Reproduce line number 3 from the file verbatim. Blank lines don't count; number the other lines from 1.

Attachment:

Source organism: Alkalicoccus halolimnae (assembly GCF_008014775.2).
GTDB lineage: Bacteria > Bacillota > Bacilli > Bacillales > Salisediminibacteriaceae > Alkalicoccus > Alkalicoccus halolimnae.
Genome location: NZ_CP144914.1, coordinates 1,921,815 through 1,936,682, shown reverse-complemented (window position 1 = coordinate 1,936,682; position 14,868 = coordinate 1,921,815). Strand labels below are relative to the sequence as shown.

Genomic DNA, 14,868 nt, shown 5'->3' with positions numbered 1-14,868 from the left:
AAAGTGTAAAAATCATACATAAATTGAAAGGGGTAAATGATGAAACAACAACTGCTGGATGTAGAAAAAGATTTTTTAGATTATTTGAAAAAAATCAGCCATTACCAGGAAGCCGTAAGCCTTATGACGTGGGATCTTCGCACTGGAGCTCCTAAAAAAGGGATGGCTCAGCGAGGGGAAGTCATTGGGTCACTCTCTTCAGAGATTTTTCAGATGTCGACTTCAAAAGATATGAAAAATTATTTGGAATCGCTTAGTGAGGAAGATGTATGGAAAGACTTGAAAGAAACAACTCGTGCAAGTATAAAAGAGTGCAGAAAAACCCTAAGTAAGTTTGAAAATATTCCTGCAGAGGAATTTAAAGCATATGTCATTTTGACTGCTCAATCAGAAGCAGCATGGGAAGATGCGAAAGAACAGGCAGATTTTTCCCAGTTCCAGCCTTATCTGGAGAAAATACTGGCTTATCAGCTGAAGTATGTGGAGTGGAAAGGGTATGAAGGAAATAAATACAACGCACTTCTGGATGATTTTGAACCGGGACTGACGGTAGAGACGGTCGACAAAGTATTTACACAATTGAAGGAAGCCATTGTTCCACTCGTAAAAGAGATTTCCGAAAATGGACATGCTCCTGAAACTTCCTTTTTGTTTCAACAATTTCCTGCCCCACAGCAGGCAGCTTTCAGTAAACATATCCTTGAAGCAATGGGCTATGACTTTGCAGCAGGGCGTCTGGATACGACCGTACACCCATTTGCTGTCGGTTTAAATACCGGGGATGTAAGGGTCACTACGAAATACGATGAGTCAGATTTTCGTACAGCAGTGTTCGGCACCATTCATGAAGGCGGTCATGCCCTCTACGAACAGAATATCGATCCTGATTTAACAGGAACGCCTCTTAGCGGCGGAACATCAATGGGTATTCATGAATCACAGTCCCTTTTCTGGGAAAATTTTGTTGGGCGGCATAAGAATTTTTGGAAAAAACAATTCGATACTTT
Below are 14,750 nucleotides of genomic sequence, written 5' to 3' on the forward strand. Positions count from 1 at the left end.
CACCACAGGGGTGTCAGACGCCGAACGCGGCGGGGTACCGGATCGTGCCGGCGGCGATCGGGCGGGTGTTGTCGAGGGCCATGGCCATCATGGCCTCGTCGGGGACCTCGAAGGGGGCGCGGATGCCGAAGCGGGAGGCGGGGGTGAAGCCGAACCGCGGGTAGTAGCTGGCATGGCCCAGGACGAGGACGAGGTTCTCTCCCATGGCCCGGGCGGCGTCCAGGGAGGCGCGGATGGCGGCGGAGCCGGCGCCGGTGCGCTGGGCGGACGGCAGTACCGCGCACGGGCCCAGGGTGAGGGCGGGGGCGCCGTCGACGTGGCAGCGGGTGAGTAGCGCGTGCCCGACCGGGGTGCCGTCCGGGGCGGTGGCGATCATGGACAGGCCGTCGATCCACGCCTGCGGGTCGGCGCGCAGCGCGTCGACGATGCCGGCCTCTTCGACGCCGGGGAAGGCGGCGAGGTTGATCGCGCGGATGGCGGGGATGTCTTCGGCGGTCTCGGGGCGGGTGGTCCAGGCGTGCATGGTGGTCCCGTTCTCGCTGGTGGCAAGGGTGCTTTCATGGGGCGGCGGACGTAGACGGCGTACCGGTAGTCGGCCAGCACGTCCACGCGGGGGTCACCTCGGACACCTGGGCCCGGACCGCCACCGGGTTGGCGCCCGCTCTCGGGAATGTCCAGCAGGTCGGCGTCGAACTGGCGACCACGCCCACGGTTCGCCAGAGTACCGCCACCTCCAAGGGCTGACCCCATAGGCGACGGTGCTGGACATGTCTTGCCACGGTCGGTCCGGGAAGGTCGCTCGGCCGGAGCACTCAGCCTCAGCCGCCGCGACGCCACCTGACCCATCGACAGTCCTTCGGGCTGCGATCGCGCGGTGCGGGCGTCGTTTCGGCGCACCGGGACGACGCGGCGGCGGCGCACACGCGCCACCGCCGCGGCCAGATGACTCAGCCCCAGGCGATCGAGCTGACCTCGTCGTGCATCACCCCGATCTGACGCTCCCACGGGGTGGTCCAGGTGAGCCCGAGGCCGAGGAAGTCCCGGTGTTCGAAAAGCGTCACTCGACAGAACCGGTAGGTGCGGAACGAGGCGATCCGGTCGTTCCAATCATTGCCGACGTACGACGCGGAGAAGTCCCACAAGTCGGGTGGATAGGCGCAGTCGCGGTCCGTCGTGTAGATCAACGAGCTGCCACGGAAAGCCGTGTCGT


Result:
Genome location: NZ_CP144914.1, coordinates 1,921,815 through 1,936,682, shown reverse-complemented (window position 1 = coordinate 1,936,682; position 14,868 = coordinate 1,921,815). Strand labels below are relative to the sequence as shown.